Thursday, August 20, 2009

The best critique of reform that no one is making

Paul Starr writes:
Some other provisions of the reform package aren't separable. For example, Congress can't tell insurers they have to cover pre-existing conditions unless there is an individual requirement (or mandate) to buy insurance. Otherwise, people would rationally not buy coverage until they get sick, and the whole insurance system would break down.
It's more problematic than this. In order to mandate health insurance, Congress must endow some administrative body with the ability to decide what exactly qualifies as "health insurance." If private insurers decide to offer coverage beyond the minimum required to qualify, they'll be saddled by customers with preexisting conditions (who they are no longer allowed to deny) seeking to take advantage of the superior coverage. This is untenable, and there is almost surely no stable equilibrium other than providing the minimum.

The effects are profound. Under this system, the economics of adverse selection imply that the level of coverage will effectively be determined by government fiat. I am not sure that this is bad; the benefits from universal care may outweigh the loss of competition and variety in the marketplace. It will represent, however, a massive shift toward government control in health care. And it means that progressives cannot respond to complaints about rationing by saying "well, you can always buy extra coverage on the private market." When a law banning discrimination against customers with preexisting conditions effectively prevents insurers from offering any extra care, this is simply not true.


The Incidental Economist said...

This is not a critique of reform, it is a critique of one specific element of one specific way of reforming. Details like this can be worked out in reasonable ways that many people would not find objectionable. Universal coverage has been achieved in many other countries with a variety of systems, including those with private plans. There is a way.

Ideas: (1) risk adjusted premiums for enhanced plans. (2) no guarantee of issue for enhanced plans.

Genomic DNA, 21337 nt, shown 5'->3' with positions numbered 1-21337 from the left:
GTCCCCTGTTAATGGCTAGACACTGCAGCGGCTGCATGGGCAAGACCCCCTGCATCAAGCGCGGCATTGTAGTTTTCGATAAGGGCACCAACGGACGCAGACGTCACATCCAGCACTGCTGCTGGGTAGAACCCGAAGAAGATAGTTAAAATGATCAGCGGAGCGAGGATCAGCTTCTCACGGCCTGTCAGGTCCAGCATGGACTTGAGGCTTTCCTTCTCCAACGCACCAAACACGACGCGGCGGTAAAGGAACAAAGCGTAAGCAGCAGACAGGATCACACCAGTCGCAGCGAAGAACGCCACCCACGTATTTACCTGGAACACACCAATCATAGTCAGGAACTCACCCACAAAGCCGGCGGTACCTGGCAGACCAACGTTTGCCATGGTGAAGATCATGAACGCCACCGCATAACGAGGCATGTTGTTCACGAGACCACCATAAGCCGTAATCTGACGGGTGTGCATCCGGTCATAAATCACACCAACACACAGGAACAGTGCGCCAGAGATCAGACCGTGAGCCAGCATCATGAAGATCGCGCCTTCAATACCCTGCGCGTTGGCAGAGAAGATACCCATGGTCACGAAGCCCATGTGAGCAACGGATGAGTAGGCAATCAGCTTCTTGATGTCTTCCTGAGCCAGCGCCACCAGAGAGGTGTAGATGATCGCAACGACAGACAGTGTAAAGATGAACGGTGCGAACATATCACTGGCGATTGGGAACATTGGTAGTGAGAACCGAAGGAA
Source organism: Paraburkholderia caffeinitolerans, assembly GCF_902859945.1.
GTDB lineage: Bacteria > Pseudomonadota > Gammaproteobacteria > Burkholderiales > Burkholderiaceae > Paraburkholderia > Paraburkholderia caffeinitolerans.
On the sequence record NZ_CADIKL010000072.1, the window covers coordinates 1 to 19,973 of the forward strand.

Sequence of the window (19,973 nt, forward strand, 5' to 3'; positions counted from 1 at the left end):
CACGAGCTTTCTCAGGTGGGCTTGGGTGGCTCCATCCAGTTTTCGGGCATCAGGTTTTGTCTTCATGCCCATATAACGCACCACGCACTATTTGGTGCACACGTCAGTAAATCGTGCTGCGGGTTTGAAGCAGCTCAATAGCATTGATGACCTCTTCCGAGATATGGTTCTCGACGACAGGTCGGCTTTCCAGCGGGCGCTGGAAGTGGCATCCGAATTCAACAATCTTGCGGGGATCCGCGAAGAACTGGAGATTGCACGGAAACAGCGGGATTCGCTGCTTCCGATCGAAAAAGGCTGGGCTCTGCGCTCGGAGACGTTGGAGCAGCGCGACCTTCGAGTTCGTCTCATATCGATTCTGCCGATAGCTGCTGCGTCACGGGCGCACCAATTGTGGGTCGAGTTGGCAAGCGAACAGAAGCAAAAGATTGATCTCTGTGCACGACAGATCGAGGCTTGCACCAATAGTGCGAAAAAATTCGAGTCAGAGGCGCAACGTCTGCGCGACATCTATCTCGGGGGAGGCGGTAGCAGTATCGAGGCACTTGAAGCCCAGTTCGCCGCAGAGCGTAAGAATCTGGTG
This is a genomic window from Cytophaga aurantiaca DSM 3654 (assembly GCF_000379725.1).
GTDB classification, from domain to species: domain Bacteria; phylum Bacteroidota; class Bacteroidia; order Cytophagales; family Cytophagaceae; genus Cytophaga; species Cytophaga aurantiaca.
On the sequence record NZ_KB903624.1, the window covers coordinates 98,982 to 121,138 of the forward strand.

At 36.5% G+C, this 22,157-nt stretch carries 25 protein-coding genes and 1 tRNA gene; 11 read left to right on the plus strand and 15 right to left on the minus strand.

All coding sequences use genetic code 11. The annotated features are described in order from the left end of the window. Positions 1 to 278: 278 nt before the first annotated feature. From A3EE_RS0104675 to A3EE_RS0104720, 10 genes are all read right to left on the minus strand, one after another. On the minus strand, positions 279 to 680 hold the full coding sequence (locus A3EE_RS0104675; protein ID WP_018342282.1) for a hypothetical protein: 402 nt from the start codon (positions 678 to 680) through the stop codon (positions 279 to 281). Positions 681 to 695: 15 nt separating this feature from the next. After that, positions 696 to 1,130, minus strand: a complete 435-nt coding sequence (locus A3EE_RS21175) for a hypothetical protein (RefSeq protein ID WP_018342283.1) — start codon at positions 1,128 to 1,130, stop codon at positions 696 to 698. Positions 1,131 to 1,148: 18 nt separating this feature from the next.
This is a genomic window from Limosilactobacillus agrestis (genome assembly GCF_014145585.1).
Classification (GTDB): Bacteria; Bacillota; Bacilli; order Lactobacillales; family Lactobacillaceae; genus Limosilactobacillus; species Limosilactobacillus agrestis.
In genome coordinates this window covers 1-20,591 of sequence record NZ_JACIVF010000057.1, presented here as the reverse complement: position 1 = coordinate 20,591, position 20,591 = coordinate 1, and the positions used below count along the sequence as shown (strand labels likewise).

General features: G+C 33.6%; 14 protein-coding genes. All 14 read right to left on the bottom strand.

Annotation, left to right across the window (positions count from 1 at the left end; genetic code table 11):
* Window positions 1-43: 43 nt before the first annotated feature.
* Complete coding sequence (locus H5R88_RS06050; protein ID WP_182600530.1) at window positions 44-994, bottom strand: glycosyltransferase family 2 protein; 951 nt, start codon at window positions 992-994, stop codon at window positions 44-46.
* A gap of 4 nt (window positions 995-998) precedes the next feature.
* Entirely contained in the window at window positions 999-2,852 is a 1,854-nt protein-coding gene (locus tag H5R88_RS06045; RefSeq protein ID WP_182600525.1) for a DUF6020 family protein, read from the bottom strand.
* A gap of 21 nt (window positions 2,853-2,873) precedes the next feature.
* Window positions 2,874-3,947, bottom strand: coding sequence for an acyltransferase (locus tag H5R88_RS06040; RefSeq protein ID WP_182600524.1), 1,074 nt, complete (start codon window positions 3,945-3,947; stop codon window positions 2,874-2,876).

These are just off the top of my head. I'm not worried about this type of detail. It will get worked out, if not on the first cut, very quickly afterwords. It is not a reason to oppose all forms of health reform.

Matt Rognlie said...

Thanks for the comment.

You're right that my title is not very precise; I mean "the best critique of the administration's proposed reform" rather than "the best critique of reform in general." That said, banning the denial of coverage due to preexisting conditions seems to be a commonly cited part of most attempts at reform, at least within the mainstream of the current Democratic majority.

The two ideas your propose sound about right, although I think they are really the same thing. Giving insurers the freedom to set premiums on enhanced plans effectively means allowing them to deny coverage (since they can always set premiums at a high enough rate that no customer can afford them). Alternatively, if (1) refers to a schedule of risk-adjusted premiums set by the government, I'm much more skeptical, since I cannot imagine a set of rules complicated enough that it accurately captures the risk for every possible combination of patient and coverage.

My question, then, is this: is the need to allow flexible premiums (or freedom to deny coverage) on extended plans -- as long as we want to allow coverage beyond that mandated by Washington -- recognized in any of the current political debate? I'm not deeply plugged into the discussion, but I certainly haven't heard much recognition of these issues. Since this is a mechanism by which health insurance may be effectively nationalized, it deserves much more attention than it's getting.

The cynical interpretation here is that (1) Democrats are happy to see effective nationalization of insurance and (2) Republicans are not sophisticated enough to understand the adverse selection phenomena underpinning this argument.

TIE said...

(If my comments appear twice please delete one. I had a technical problem.)

I have not read the proposals deeply enough to be able to answer your questions. A short cut would be to look at

The market will sort this problem out. If insurers are not offered protection against adverse selection they will not offer enhanced plans. This is what happened in Medicare Part D. The most generous PDP in 2006, Humana Complete, experienced severe enough adverse selection that it left the market. Later, if lack of enhanced plans is viewed as a problem, legislation will be offered to "fix" it.

There really is considerable relevant experience in public/private insurance arrangements in Medicare and Medicaid. Few commentators on health reform seem to have noticed or are deliberately ignoring it.

Anonymous said...

I enjoyed reading this post. One thought though, health insurance companies probably have market power, and are probably making positive economic profits. Wouldn't the government then have some lee-way in taking on higher costs (through accepting risky applicants) given that these costs will come out of the positive profit that a company of that size would otherwise make in the industry?

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